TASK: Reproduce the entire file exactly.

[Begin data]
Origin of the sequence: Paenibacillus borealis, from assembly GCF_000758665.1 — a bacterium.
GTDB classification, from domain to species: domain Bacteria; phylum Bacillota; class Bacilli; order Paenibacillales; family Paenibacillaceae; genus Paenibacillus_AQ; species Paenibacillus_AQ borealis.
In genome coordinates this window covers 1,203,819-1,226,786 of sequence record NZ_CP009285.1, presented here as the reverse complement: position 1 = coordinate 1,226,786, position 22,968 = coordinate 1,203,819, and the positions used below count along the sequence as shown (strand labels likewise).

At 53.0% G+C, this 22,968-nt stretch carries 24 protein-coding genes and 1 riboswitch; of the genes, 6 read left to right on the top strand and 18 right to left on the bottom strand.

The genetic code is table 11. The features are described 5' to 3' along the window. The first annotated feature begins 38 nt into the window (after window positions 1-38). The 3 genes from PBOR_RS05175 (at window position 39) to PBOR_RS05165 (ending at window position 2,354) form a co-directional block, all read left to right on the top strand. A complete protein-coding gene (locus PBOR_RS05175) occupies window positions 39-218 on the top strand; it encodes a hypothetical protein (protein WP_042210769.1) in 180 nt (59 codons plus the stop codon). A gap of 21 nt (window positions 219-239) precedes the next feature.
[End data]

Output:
Origin of the sequence: Paenibacillus borealis, from assembly GCF_000758665.1 — a bacterium.
GTDB classification, from domain to species: domain Bacteria; phylum Bacillota; class Bacilli; order Paenibacillales; family Paenibacillaceae; genus Paenibacillus_AQ; species Paenibacillus_AQ borealis.
In genome coordinates this window covers 1,203,819-1,226,786 of sequence record NZ_CP009285.1, presented here as the reverse complement: position 1 = coordinate 1,226,786, position 22,968 = coordinate 1,203,819, and the positions used below count along the sequence as shown (strand labels likewise).

At 53.0% G+C, this 22,968-nt stretch carries 24 protein-coding genes and 1 riboswitch; of the genes, 6 read left to right on the top strand and 18 right to left on the bottom strand.

The genetic code is table 11. The features are described 5' to 3' along the window. The first annotated feature begins 38 nt into the window (after window positions 1-38). The 3 genes from PBOR_RS05175 (at window position 39) to PBOR_RS05165 (ending at window position 2,354) form a co-directional block, all read left to right on the top strand. A complete protein-coding gene (locus PBOR_RS05175) occupies window positions 39-218 on the top strand; it encodes a hypothetical protein (protein WP_042210769.1) in 180 nt (59 codons plus the stop codon). A gap of 21 nt (window positions 219-239) precedes the next feature.